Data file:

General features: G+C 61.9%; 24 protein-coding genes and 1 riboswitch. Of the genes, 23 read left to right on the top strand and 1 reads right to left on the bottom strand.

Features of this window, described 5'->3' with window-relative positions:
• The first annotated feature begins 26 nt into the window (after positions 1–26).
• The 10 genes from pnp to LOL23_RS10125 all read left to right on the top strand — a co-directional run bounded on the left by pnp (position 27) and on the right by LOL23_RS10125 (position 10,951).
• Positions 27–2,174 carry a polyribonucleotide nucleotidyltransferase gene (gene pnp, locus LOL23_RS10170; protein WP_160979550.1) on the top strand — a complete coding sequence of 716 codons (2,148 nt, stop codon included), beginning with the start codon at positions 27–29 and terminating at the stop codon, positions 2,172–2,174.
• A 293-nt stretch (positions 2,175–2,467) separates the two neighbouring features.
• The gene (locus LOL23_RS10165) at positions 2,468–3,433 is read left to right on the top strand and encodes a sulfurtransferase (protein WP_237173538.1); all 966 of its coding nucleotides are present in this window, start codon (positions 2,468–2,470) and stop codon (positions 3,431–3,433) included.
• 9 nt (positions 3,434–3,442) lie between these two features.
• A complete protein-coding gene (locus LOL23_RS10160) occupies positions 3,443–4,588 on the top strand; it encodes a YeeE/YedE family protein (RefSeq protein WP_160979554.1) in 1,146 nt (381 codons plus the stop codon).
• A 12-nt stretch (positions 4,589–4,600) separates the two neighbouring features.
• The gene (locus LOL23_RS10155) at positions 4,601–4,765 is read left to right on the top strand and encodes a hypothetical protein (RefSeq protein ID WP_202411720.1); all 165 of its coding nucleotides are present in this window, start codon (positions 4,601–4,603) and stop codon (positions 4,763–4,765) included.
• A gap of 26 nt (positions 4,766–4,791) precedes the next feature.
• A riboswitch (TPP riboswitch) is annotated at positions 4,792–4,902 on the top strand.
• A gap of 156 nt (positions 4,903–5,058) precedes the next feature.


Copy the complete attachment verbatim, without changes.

General features: G+C 61.9%; 24 protein-coding genes and 1 riboswitch. Of the genes, 23 read left to right on the top strand and 1 reads right to left on the bottom strand.

Features of this window, described 5'->3' with window-relative positions:
• The first annotated feature begins 26 nt into the window (after positions 1–26).
• The 10 genes from pnp to LOL23_RS10125 all read left to right on the top strand — a co-directional run bounded on the left by pnp (position 27) and on the right by LOL23_RS10125 (position 10,951).
• Positions 27–2,174 carry a polyribonucleotide nucleotidyltransferase gene (gene pnp, locus LOL23_RS10170; protein WP_160979550.1) on the top strand — a complete coding sequence of 716 codons (2,148 nt, stop codon included), beginning with the start codon at positions 27–29 and terminating at the stop codon, positions 2,172–2,174.
• A 293-nt stretch (positions 2,175–2,467) separates the two neighbouring features.
• The gene (locus LOL23_RS10165) at positions 2,468–3,433 is read left to right on the top strand and encodes a sulfurtransferase (protein WP_237173538.1); all 966 of its coding nucleotides are present in this window, start codon (positions 2,468–2,470) and stop codon (positions 3,431–3,433) included.
• 9 nt (positions 3,434–3,442) lie between these two features.
• A complete protein-coding gene (locus LOL23_RS10160) occupies positions 3,443–4,588 on the top strand; it encodes a YeeE/YedE family protein (RefSeq protein WP_160979554.1) in 1,146 nt (381 codons plus the stop codon).
• A 12-nt stretch (positions 4,589–4,600) separates the two neighbouring features.
• The gene (locus LOL23_RS10155) at positions 4,601–4,765 is read left to right on the top strand and encodes a hypothetical protein (RefSeq protein ID WP_202411720.1); all 165 of its coding nucleotides are present in this window, start codon (positions 4,601–4,603) and stop codon (positions 4,763–4,765) included.
• A gap of 26 nt (positions 4,766–4,791) precedes the next feature.
• A riboswitch (TPP riboswitch) is annotated at positions 4,792–4,902 on the top strand.
• A gap of 156 nt (positions 4,903–5,058) precedes the next feature.